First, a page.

The conditions at 9016 171st in Jamaica, Queens highlight the horrible conditions I have seen in buildings across New York. Landlords try to save money and time by ignoring services, repairs, and maintenance. At 9016 171st Street, there are 271 HPD violations registered on this 23 unit building, 217 of which are classified as hazardous. The building has not had gas since April 3rd, which means tenants are not able to cook in their apartments; they are forced to spend money to buy meals for their families. In addition, tenants suffer from leaks and the nuisance of mice and rodents. Tenants also claim that the electricity is turned off at random times, and, like almost every single one of my other rent stabilized buildings, the heat and hot water are grossly inconsistent during the winter months, as the landlord tries to save money by keeping the temperature at well below the legal levels, especially at night and in the early morning. In addition, the landlord owes the Department of Buildings $2,500 for failure to comply with the mandated boiler conditions. The boiler is too small to provide adequate heat to all units in the building, and half of the building consistently has no hot water. Any landlord that is letting conditions deteriorate to this extent in a building does not deserve the proposed rent increase. Landlords must be held accountable and demonstrate that they are using tenants’ rent to keep the building in a legal and acceptable condition for families to live. If they are not using rent to provide required services and maintenance, it is not acceptable that those rents are raised. In addition, because of these horrible conditions, tenants are forced to use their own money for things such as space heaters, take-out meals, and the hiring of exterminators and plumbers, and they cannot afford to pay higher rents while simultaneously funding repairs and supplemental purchases made necessary by the landlord.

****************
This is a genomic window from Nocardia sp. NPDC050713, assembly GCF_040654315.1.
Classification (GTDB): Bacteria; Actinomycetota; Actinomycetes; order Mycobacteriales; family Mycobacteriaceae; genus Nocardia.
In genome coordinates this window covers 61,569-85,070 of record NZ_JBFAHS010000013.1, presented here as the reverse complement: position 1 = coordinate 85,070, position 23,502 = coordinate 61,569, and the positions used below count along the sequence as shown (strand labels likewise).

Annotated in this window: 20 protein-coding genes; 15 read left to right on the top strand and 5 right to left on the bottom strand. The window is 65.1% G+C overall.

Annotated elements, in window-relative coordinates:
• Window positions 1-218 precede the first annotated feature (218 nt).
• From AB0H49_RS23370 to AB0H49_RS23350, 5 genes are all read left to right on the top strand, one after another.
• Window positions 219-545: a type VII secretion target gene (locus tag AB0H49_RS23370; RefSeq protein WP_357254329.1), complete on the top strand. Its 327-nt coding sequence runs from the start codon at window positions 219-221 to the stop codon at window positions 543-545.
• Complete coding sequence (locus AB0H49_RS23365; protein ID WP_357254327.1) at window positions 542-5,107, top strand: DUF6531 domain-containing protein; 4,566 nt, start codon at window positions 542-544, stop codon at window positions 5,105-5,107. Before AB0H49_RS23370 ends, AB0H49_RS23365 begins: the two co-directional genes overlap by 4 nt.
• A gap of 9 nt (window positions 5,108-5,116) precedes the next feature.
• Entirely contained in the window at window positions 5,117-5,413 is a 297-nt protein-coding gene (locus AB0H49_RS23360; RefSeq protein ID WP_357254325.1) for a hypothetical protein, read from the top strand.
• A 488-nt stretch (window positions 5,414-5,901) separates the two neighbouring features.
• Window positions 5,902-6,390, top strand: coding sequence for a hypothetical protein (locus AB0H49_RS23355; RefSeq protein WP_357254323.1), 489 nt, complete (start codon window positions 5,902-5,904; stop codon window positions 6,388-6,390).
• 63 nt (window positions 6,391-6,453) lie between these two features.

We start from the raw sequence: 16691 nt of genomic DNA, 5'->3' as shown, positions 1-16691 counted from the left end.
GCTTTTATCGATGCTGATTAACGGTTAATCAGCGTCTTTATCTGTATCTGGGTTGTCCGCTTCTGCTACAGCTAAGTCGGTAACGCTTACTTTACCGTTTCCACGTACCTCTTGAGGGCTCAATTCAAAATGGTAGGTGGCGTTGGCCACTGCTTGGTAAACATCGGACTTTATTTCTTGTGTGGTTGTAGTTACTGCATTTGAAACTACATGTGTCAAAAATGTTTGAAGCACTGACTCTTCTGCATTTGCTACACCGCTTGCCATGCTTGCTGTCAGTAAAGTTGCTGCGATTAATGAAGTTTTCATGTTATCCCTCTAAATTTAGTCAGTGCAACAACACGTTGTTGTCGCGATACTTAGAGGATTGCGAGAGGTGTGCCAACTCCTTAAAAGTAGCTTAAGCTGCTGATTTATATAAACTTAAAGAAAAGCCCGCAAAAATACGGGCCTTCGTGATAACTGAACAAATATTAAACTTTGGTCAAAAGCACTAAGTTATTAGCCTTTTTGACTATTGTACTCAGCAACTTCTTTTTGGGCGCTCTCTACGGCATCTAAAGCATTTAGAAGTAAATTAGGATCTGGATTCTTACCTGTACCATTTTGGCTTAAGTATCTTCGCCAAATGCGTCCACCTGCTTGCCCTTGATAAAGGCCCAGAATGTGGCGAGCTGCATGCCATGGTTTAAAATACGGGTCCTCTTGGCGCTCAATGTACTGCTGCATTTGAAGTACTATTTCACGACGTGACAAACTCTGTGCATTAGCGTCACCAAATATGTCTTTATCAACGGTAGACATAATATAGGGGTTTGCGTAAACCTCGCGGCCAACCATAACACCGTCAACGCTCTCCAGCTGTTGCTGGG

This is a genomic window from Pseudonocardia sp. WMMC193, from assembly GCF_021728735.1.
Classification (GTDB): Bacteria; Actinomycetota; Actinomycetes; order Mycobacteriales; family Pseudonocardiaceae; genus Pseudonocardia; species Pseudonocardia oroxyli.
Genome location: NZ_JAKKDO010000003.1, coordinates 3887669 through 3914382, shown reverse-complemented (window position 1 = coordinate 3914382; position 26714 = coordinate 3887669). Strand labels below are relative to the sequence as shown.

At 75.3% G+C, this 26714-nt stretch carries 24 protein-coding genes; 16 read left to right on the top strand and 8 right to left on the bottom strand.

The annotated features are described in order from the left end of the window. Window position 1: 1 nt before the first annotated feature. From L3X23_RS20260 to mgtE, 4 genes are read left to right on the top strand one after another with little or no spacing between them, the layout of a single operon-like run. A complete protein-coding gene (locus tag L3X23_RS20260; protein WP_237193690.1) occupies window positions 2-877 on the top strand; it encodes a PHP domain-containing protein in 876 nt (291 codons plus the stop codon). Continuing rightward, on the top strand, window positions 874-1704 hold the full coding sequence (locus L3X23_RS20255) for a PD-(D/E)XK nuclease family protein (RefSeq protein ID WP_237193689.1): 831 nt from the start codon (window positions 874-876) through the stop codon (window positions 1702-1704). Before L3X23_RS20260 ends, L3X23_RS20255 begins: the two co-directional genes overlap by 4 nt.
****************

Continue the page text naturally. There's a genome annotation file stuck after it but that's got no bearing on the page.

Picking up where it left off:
As you know, the system of rent stabilization creates huge incentives for landlords to raise rent in an apartment above $2500. Illegally overcharging tenants in rent works two-fold for landlords: in addition to bringing the rent closer to the $2500 mark, they force many lower income tenants out of their apartment who cannot afford the higher rent, thus gaining a further increase through the vacancy bonus, in turn bringing the rent on the unit even closer to the market rate threshold. I have seen evidence of rent overcharge in a number of the buildings I work with. Tenants are charged illegally inflated appliance surcharge fees and construction costs are exaggerated so the landlord can tack on huge IAIs to the rent. Tenants at 2425 Nostrand Avenue in Brooklyn are charged over $20 each month for an appliance surcharge, which in their case refers to the A/C unit in their apartment, the fee for which should legally be around $5. And, one tenant at 854 West 180th Street moved into an apartment with a rent of $2150. In addition to the apartment being illegally listed as market rate on the lease, the rent was a huge increase from the previous tenant’s rent of $1477.17, and there was no explanation for the increase. While there was construction done on the unit in between tenants, the landlord would have had to spend at least $41,000 on construction in order to legally raise the rent by the amount it was raised. Now, the tenant must go through the lengthy and burdensome process of applying for a rent overcharge through HCR, which may or may not deliver any results. It is unacceptable to grant landlords the proposed rent increases while they are currently collecting illegal amounts of rent. Rent increase decisions should be based on a determination of how completely legal rents are allowing landlords to fulfill their obligations to rent stabilized tenants, this determination is distorted when landlords charge illegal rents, and allowing an increase is not justified if landlords are already collecting more money than they are legally allowed.